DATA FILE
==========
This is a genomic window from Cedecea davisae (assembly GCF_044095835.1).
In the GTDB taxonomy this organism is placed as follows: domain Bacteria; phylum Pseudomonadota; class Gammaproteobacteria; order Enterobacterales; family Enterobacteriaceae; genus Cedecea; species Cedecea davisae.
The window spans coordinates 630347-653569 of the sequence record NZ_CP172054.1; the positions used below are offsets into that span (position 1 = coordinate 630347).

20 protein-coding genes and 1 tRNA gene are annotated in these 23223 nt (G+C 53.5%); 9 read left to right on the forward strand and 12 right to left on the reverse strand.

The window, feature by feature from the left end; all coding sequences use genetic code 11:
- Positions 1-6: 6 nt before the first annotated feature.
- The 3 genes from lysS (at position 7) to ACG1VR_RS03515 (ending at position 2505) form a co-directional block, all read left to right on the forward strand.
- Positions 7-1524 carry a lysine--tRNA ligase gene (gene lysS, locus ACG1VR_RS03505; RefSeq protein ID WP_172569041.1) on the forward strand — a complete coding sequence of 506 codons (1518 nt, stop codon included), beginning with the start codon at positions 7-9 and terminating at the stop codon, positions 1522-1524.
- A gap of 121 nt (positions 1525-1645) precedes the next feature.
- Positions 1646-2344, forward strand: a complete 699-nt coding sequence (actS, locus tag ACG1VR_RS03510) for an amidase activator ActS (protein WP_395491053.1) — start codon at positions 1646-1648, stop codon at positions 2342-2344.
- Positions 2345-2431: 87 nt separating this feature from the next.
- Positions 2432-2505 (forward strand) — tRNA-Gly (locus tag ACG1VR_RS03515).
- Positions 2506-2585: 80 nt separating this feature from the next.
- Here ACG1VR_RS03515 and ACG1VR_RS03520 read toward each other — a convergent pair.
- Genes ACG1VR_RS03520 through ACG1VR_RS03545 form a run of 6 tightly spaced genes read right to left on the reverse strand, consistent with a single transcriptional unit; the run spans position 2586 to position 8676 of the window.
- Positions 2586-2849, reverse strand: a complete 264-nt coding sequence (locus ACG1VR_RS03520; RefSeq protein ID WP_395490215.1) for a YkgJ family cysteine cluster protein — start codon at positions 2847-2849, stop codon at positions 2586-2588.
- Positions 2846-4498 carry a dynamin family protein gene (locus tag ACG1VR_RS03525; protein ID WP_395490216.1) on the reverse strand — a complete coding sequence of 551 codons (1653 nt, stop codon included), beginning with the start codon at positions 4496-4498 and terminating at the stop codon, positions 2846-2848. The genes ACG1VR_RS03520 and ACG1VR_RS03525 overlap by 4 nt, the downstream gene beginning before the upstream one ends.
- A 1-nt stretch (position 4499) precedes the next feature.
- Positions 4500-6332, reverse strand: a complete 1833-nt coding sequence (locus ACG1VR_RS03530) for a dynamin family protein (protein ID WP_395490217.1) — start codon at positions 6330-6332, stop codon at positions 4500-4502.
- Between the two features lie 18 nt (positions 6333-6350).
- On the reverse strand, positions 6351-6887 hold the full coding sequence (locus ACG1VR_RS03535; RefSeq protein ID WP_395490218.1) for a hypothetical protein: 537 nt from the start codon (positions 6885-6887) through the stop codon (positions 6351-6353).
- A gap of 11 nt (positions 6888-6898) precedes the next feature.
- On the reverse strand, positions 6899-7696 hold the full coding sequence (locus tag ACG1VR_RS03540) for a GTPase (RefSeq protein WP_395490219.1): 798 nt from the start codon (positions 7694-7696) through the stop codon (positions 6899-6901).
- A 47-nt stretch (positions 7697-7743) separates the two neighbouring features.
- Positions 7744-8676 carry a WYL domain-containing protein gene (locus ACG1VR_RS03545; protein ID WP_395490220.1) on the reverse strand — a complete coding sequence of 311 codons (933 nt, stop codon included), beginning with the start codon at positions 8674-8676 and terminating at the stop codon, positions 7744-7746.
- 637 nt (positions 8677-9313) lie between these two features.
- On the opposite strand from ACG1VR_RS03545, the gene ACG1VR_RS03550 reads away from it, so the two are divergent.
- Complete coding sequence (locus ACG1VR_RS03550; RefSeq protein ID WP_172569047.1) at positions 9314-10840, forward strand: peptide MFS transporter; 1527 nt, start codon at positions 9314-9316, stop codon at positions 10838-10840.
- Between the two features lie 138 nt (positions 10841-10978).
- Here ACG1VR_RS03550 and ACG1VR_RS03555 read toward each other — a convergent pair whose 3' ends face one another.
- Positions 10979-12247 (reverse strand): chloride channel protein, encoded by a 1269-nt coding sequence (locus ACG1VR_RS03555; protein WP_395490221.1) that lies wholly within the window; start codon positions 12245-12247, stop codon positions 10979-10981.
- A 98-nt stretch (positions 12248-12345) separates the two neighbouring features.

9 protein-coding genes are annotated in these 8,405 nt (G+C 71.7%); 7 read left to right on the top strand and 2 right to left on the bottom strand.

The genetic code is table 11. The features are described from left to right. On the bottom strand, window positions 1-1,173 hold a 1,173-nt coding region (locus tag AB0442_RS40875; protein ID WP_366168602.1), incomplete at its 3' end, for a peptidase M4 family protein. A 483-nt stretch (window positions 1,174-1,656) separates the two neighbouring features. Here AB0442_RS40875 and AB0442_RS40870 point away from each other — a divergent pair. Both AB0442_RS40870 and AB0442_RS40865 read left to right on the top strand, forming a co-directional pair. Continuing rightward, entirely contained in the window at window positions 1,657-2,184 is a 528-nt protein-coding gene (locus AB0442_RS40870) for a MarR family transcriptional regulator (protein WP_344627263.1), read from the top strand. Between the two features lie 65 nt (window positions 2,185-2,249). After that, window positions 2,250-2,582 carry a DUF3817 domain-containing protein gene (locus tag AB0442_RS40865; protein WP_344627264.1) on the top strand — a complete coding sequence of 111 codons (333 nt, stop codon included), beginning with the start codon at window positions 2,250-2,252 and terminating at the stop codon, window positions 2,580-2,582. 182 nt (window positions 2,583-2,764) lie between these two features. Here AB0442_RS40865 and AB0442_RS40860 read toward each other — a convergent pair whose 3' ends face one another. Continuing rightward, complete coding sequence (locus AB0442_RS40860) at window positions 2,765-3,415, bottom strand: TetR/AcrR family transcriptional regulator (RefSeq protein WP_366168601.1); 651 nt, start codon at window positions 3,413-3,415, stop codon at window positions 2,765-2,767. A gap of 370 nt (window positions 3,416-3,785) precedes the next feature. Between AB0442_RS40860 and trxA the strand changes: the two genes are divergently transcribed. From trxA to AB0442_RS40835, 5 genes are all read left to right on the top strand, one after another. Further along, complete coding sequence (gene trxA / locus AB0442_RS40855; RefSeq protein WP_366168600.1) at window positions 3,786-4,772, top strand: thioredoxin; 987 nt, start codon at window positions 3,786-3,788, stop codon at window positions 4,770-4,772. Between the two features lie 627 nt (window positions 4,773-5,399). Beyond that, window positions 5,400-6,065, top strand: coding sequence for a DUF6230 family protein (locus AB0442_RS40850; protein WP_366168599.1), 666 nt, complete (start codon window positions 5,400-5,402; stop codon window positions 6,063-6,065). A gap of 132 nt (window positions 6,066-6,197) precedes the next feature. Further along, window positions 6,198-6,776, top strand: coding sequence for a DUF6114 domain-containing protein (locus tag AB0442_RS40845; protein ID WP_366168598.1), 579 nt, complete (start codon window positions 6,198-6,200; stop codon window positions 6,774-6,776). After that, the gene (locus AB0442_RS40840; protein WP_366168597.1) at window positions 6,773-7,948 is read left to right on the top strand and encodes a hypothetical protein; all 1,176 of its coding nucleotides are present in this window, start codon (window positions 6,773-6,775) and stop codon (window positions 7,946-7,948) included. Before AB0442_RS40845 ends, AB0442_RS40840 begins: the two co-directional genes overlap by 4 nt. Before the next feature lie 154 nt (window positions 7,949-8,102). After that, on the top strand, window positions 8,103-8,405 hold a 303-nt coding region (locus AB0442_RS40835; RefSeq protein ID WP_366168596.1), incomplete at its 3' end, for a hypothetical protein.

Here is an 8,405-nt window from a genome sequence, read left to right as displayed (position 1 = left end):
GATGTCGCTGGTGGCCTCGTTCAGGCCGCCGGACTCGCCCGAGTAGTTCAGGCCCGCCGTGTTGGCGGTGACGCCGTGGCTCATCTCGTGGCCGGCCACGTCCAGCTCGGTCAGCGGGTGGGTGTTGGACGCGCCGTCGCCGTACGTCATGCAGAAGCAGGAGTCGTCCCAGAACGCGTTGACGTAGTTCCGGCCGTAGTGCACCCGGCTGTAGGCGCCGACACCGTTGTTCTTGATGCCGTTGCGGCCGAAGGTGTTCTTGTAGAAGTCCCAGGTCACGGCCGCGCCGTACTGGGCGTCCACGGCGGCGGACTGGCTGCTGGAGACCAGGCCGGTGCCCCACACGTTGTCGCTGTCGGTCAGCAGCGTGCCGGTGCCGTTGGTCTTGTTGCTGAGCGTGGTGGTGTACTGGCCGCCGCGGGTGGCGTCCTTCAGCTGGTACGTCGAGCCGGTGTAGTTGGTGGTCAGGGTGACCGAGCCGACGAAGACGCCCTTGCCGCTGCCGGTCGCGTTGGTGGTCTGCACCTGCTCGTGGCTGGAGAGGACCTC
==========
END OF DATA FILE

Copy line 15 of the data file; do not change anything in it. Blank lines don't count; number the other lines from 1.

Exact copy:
- Genes ACG1VR_RS03520 through ACG1VR_RS03545 form a run of 6 tightly spaced genes read right to left on the reverse strand, consistent with a single transcriptional unit; the run spans position 2586 to position 8676 of the window.